>Oh, Canada – you’re so green.

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Canadians are much more environmental than we are Stateside.

Garbage is automatically sorted, even at public rest stops. Garbage, recycling, and organic (compost) for everyone. Everyone. At home I sort that way, but only the basic recycling (and regular garbage, of coures) are mandated and carried out by the local waste management folks. We compost in the backyard. It’s quite simple, really. We in the U.S. could learn from our Northern neighbors.

At the Lunenberg Farmer’s Market, I noticed that all the shoppers carried their own cloth shopping bags. If they weren’t carrying one, they were carrying two or three! That’s a personal goal I’ve undertaken; now I’m even more determined to make it a habit.

Nova Scotia laws prohibit smoking in restaurants. I don’t know all the particulars, such as whether bars/pubs are included in the smoking ban, but it impressed me that we never needed to specify the non-smoking section of any restaurant. Now when my home-sweet-home Wisconsin figures out that a smoking ban can go statewide with minimal economic ramifications, maybe our legislators will finally pass a comprehensive law making our indoor air smoke-free.

People here have been fantastic. Amigo is (most of the time) outgoing and social. He has told everyone where we’re from (Wisconsin, U.S.) and why we’re here (for Husband to work on his geneology research). While listening to a guitarist at the Farmer’s Market, he announced that the young man’s play reminded him of Chet Atkins. This gained an ear-to-ear grin from the musician, and a conversation with a new friend.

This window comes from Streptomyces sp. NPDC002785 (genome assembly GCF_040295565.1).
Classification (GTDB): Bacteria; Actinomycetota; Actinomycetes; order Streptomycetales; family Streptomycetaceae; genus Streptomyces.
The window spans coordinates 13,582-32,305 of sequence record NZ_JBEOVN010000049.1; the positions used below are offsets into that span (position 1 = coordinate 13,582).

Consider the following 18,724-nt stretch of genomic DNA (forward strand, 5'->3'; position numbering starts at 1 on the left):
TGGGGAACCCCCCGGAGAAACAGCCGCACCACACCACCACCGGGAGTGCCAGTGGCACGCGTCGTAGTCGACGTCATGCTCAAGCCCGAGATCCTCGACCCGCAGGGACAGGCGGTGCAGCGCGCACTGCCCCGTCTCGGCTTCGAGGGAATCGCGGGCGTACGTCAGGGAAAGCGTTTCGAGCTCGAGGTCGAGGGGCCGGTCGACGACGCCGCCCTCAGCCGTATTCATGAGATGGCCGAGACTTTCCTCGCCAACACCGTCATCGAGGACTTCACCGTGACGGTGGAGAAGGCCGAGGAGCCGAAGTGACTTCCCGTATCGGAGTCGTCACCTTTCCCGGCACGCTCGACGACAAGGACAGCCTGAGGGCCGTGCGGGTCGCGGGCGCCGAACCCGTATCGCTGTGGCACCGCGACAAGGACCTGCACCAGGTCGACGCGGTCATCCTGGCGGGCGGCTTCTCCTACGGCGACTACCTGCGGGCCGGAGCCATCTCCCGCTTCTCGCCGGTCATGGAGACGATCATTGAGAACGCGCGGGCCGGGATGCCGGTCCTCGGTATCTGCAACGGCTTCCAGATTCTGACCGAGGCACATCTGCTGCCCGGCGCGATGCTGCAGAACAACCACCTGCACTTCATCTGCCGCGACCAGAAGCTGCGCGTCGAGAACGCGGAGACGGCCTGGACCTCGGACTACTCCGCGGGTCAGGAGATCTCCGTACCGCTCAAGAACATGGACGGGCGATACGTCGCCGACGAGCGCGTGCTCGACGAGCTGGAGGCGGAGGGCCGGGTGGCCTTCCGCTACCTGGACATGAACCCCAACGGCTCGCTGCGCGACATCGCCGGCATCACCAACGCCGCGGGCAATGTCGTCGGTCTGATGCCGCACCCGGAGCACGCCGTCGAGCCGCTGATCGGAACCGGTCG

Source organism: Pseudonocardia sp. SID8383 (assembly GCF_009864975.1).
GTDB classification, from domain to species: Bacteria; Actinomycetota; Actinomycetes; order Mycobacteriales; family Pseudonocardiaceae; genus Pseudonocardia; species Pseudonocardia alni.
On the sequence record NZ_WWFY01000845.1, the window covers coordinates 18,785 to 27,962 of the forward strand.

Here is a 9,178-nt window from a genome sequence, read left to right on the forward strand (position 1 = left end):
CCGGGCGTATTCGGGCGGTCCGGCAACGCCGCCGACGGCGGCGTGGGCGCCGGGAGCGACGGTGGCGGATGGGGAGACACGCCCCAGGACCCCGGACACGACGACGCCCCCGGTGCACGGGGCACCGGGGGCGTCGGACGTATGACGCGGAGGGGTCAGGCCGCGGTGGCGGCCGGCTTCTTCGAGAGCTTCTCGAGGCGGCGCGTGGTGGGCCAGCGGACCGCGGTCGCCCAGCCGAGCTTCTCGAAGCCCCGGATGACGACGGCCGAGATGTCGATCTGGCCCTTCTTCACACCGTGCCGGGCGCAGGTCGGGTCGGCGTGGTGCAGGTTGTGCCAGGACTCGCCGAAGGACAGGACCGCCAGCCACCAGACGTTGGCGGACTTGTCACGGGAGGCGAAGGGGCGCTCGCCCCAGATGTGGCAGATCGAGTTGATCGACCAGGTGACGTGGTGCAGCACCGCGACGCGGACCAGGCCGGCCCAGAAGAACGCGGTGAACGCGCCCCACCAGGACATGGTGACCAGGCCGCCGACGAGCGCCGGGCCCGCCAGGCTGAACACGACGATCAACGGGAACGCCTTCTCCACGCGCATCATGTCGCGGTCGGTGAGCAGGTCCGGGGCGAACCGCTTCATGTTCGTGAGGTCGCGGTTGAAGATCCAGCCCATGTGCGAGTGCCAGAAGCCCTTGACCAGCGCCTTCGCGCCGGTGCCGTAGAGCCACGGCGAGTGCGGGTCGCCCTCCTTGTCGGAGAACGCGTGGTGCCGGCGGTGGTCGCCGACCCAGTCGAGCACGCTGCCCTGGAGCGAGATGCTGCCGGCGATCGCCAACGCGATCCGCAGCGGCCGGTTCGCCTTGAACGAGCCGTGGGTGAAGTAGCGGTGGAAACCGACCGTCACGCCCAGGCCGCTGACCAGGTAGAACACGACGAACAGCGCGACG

Meanwhile, I was off buying my coffee du jour, a blend by Laughing Whale Coffee called Wind in your Sails. Their decaf was dubbed Boat out of Water. Ah, Nova Scotians, with that sense of humor, you’re my kind of people.

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7 thoughts on “>Oh, Canada – you’re so green.

  1. >That is so inspiring. Can you imagine how many people would recycle and compost here in the US if our municipalities took all the guesswork out with 3 part refuse bins?

  2. >I think it’s great that their sorting bins are so pretty! Makes me want to build some just like it. Our current receptacles are kind of ugly. 😉

  3. >then you would love germany, too 😀 difft bins for difft garbages in public places, too – and yep, we bring our own cloth shopping bags around if we dont want to pay extra for those grocery bags. am surprised this isnt being practised in the US?

  4. >Our restaurants and public spaces are smoke-free, but recycling is only found in certain cities, and nowhere near this comprehensive.

    We produce much less garbage than we did last year, but it’s still, to me, an astonishing amount.

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